Yellow-bellied marmots halt aging while they hibernate
If you picked up a hibernating yellow-bellied marmot, it would feel “like a cold, fuzzy rock,” Dan Blumstein, a biologist at the University of California, Los Angeles, told Inverse’s Elana Spivack in March. With its metabolism slowed dramatically, the squirrel’s body temperature drops to a near-freezing 41 degrees Fahrenheit.
These marmots live for approximately 15 years—but they spend nine months of every year in hibernation. A March study suggests that the rodents can sink so deeply into torpor that, in the process, their aging might slow to a halt.
A marmot’s life span is much longer than what would be expected for another mammal of its size, and the creature’s intense hibernating habits might be an explanation. When marmots emerge from their slumber, they are, biologically, the same age as when they first curled up.
Researchers measured epigenetic markers, or natural changes to DNA as an organism ages, in blood samples from hibernating marmots and published their findings in Nature Ecology & Evolution. When marmots wake up briefly during hibernation—to rouse their immune systems, for example—the transition initiates aging-related cell activities, including oxidative stress, or an excess of certain oxygen-containing molecules that has been linked with conditions such as Alzheimer’s. But by suppressing this activity as they hibernate, marmots stall the aging of their cells. Their epigenetic markers barely change over the course of hibernation, suggesting that the marmots’ biological age remains the same from start to end.
With marmots and similar creatures as a blueprint, NASA scientists and the European Space Agency have already been eyeing strategies for inducing hibernation in astronauts. If people en route to Mars went into a state of torpor, it would dramatically reduce the cost of the mission. Doctors, too, could use epigenetic markers to better preserve organ tissues that are being stored for transplants.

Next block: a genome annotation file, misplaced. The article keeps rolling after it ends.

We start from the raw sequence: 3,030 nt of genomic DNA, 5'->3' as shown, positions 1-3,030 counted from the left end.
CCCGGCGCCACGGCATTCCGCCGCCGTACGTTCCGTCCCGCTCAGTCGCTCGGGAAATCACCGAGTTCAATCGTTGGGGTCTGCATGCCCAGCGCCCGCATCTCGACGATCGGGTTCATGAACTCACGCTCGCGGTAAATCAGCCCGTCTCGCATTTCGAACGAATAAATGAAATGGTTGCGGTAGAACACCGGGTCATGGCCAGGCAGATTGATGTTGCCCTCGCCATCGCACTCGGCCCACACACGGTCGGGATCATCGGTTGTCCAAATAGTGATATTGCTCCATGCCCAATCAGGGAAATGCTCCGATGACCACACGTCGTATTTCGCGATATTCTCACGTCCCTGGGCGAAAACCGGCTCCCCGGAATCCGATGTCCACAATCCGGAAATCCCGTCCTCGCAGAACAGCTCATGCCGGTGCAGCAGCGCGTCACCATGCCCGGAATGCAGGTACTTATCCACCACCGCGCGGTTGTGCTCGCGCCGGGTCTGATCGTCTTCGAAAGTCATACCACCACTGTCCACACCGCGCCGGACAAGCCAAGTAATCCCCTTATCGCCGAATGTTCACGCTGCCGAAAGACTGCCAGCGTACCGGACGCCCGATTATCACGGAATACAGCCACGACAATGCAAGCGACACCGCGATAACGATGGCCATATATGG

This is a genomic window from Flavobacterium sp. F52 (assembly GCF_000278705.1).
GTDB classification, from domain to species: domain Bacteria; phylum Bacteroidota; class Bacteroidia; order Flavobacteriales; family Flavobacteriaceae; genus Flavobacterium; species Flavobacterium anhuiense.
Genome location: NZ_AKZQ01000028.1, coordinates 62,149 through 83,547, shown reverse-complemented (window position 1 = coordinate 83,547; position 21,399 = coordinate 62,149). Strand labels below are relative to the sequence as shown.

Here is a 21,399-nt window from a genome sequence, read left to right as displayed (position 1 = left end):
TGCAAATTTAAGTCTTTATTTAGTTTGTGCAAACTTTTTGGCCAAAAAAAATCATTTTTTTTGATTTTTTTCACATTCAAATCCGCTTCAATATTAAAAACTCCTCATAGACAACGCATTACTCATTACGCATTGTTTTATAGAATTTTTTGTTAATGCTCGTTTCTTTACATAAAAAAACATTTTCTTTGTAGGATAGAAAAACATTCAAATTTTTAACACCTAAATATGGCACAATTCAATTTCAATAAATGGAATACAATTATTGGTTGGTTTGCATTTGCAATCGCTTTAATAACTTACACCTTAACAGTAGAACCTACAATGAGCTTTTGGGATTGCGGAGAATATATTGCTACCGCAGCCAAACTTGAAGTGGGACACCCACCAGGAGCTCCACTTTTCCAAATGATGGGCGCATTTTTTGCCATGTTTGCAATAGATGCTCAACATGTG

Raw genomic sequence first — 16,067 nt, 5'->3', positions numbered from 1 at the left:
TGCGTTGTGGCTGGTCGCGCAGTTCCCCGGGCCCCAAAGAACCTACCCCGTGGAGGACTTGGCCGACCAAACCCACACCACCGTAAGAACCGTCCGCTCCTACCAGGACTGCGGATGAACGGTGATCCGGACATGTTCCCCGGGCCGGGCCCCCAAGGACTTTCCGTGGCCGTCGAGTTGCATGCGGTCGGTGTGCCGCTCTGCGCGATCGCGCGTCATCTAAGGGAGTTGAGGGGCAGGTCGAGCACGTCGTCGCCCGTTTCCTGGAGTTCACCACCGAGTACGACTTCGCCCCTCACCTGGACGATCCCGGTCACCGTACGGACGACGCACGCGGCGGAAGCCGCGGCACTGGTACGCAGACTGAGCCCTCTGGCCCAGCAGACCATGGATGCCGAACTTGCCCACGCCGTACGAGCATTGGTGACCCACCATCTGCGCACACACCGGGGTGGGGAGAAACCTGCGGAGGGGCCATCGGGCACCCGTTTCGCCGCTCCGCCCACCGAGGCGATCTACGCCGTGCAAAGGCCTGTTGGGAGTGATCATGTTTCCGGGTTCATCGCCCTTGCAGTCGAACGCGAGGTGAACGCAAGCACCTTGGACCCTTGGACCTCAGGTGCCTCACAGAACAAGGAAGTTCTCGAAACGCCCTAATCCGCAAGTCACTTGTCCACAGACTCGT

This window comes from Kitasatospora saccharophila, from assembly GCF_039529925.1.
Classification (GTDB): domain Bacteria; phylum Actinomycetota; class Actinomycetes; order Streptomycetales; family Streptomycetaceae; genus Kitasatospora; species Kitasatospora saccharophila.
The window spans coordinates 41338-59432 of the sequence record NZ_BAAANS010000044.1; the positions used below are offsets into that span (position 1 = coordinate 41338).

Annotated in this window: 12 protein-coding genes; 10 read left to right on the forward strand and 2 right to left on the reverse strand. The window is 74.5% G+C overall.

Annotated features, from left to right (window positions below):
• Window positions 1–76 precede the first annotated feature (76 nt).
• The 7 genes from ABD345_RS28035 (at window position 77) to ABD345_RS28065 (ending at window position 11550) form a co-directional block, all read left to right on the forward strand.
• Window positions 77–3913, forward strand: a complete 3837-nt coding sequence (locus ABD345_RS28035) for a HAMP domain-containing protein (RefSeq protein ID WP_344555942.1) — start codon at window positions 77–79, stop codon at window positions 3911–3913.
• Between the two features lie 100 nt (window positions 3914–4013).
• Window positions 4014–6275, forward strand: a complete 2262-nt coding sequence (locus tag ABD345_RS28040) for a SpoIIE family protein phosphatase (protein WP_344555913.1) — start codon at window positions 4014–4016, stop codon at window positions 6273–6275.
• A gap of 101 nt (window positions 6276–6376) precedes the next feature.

Caterpillar spit breaks down plastic
Wax worms—the caterpillar larval stage of the wax moth—might revolutionize our response to plastic waste, suggests research published in Nature Communications in October.
Molecular biologist and amateur beekeeper Federica Bertocchini was tending to her beehives, plucking wax worms from the honeycombs, when she made an unexpected discovery. The caterpillars, which she had put into a plastic bag, were eating through the material. Upon closer examination, she found that the larvae weren’t just chewing holes, but their saliva was actually breaking down the bag’s polyethylene molecules.
Plastic is designed to be durable, but its longevity becomes a problem in the environment. The synthetic product breaks down into miniscule specks called microplastics, which pollute waters, seafood and even human blood.
With the world’s recycling system struggling to keep up with the volume of plastic waste, perhaps “bio-recycling” could help address the issue. Wax worm saliva might one day combat plastics at large-scale waste management plants or lead to the invention of at-home recycling kits, researchers say.
“This suggests alternative scenarios to deal with plastic waste in which plastics can be degraded in controlled conditions, limiting or eventually eliminating altogether the release of microplastics,” study co-author Clemente Fernández Arias, an ecologist and mathematician at the Spanish National Research Council, told Reuters’ Will Dunham in October.
Still, a legion of plastic-metabolizing wax worms would emit lots of carbon dioxide as they digest the material. That’s just one of the reasons why, when it comes to plastic waste, experts say the strongest solution is to simply produce less.